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WPB Murder-For-Hire Suspect Claims She Was Set Up For Reality Show

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Dalia Dippolito (Source: Palm Beach County Sheriff's Office)

Dalia Dippolito (Source: Palm Beach County Sheriff’s Office)

Carey-Codd-600x450 Carey Codd
Carey Codd is a General Assignment Reporter for CBS4 News and jo...
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South Florida Crime
Legislative Session Coverage

WEST PALM BEACH (CBS4) – In a trial made for reality television, that television genre will play a central role.

Dalia Dippolito is accused of hiring a hit man to murder her husband, Michael in the summer of 2009.

Instead of a hit man, Dippolito was talking to an undercover cop. Also, Boynton Beach Police were recording the conversation. They also recorded her reaction when she arrived home to find a crime scene — supposedly the murder of her husband of 6 months, Michael.

However, her husband was alive and well.

On the first day of her trial in West Palm Beach, her attorney, Michael Salnick, told jurors of her unusual defense — that the entire thing was a set up for a reality television show.

“It was a hoax,” Salnick told the jury. “A ruse. A plan. That Mike Dippolito – whether he’ll admit it or not — hoped to capture the attention of someone in reality tv.”

Dippolito, 28, faces one count of solicitation to commit first degree murder, which could net her up to 30 years behind bars.

Prosecutors say Dippolito simply wanted her husband dead. Prosecutor Elizabeth Parker told jurors that Dippolito’s conversation with an undercover cop proves that.

“He asked her, “Are you sure you want to kill him?” Parker told jurors. “Without hesitation — as if she had ice running through her veins — she said, “‘There’s no changing. I’m determined already. I’m positive. I’m 5,000 percent sure.'”

Michael Dippolito took the stand Tuesday afternoon for about 90 minutes. He did not address the reality television theory before court adjourned, however he is expected to return to the witness stand Wednesday morning.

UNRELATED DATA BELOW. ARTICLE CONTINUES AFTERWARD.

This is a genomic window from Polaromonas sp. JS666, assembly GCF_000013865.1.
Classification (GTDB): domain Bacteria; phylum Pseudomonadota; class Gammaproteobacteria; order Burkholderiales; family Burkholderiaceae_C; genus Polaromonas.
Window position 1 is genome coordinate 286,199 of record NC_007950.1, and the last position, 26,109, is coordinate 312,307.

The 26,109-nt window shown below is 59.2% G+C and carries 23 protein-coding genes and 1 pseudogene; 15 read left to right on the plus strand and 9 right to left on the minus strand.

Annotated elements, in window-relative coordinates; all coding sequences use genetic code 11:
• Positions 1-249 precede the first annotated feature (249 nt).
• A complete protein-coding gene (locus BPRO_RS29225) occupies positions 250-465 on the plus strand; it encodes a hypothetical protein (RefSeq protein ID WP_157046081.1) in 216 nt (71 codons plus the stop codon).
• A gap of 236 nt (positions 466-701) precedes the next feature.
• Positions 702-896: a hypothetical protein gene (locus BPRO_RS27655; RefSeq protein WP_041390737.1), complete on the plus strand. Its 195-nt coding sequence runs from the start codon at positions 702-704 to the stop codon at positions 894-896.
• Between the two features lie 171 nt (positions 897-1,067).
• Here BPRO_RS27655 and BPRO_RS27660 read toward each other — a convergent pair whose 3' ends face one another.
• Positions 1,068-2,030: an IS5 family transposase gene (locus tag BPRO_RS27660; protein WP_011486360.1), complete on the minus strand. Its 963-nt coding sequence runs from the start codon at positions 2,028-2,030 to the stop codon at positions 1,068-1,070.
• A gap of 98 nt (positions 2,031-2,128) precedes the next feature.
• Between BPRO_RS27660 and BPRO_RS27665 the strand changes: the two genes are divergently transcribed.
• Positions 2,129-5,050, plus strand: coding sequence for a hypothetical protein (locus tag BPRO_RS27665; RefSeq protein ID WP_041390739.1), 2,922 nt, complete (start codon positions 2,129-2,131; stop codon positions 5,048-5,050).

He did tell jurors about his checkered past — he committed a fraud scheme and owes more than $100,000 in restitution. He is on probation and has also struggled with drug addiction in the past.

He also spoke about his quick courtship of Dalia Dippolito, the $20,000 engagement ring he bought her and how he perceived their life together.

“I liked it,” he said. “I loved it. I was happy.”

Prosecutors plan to rely on three pieces of video to unravel Dalia Dippolito’s alleged plan. First, they have the conversation in a car with an undercover officer.

In the video the officer asks her, “I just want to make sure that this is what you want. Sure you want to kill this dude?”

She responds, “Ha. I would be very happy.”

Prosecutors also recorded a tearful Dalia Dippolito arriving home on the day the murder was supposed to be carried out. She is seen walking up to an officer, crying and apparently stunned that her husband has been murdered.

Later, police recorded Dalia Dippolito in a police station when her husband walks in.

With her voice cracking she is heard saying, “Mike, come here. Come here please, come here. I didn’t do anything to you.”

Boynton Beach Police allegedly got wind of Dippolito’s plot from an informant. They arranged for him to meet with her at a Mobil gas station on Gateway Boulevard to finalize the arrangements.

During their conversation, Dippolito reportedly gave him $1200 for the hit man to buy a gun; she also gave him pictures of her husband and their home. Dippolito also allegedly wanted to know when it would take place so she could arrange to be at a hair appointment and thus have a credible alibi.

Dippolito met with an undercover Boynton Beach police officer who pretended to be the hired ‘hit man’; the two met in the parking lot of a CVS drug store where she allegedly agreed to pay him $3,000 for the murder.

According to court records, Dippolito had tried twice before to kill her husband. One time, she allegedly tried to hire a Riviera Beach man to kill her husband but he later reneged. She also allegedly spiked her husband’s drink with odorless anti-freeze. He reportedly spit out the drink after commenting that it tasted like gasoline.

Last week the judge ruled that the jury would not hear about the ‘spiked’ drink, but the alleged attempt to hire another man to kill her husband would be admissible.

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